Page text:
Both these people are experts in their own field. I'm sure that Carver is a good attorney. I'm sure the "water expert" is a "water expert." However, I've met too many civil engineers who can't look past their training to see alternative solutions that lie outside their field of expertise. Rigorous training (and success in one's field due to that training) has a tendency of narrowing one's vision, and looking at the world through their own lens of training.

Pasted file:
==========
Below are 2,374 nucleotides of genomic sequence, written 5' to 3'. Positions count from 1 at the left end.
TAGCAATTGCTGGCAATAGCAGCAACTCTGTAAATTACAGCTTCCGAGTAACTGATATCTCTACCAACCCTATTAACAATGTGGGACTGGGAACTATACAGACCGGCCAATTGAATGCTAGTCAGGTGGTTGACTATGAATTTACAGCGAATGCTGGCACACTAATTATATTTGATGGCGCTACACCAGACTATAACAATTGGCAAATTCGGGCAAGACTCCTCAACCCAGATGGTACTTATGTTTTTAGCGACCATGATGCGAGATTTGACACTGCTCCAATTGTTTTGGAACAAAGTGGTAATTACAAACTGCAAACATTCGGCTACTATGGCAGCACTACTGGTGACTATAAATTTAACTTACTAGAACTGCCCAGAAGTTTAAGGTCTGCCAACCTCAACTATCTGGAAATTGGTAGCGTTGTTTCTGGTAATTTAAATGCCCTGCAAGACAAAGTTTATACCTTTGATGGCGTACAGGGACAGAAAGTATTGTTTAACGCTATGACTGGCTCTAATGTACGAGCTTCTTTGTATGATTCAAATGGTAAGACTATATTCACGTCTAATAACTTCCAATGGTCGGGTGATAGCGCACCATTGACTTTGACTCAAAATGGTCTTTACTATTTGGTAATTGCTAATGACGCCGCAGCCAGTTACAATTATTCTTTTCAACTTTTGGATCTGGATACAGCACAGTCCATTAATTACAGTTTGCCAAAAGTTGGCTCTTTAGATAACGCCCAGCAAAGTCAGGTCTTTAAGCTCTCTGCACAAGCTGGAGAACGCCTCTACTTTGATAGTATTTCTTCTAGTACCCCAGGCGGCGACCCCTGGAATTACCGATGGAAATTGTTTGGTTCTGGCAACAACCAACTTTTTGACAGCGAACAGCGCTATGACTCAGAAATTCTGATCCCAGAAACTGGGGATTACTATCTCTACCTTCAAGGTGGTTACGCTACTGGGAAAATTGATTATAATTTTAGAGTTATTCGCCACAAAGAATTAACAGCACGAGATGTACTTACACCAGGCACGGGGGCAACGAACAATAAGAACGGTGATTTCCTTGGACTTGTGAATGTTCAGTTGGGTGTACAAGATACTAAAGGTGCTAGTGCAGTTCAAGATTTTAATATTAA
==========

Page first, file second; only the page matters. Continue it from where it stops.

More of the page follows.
Carver stated something that I've known for over 10 years (apparently the message hasn't gotten to Carver): that continued growth cannot be sustained. This is the lesson of Los Angeles and the Southwest (just read Cadillac Desert). One cannot (yet) overcome the "shortcomings" of nature and place, unless one wishes to invest ever-more into sustaining infrastructures. Atlanta cannot be sustained on a river the size of the Chattahoochee alone, unless there is a serious effort to conserve water (which Atlanta really hasn't done yet - sorry, but you haven't). The statement, "We can't conserve our way to a solution," is a mindset from the 1950s, and indicates (to me) that the man hasn't a grasp of how natural water systems and urban growth work (without the requirement of aforementioned infrastructure demands).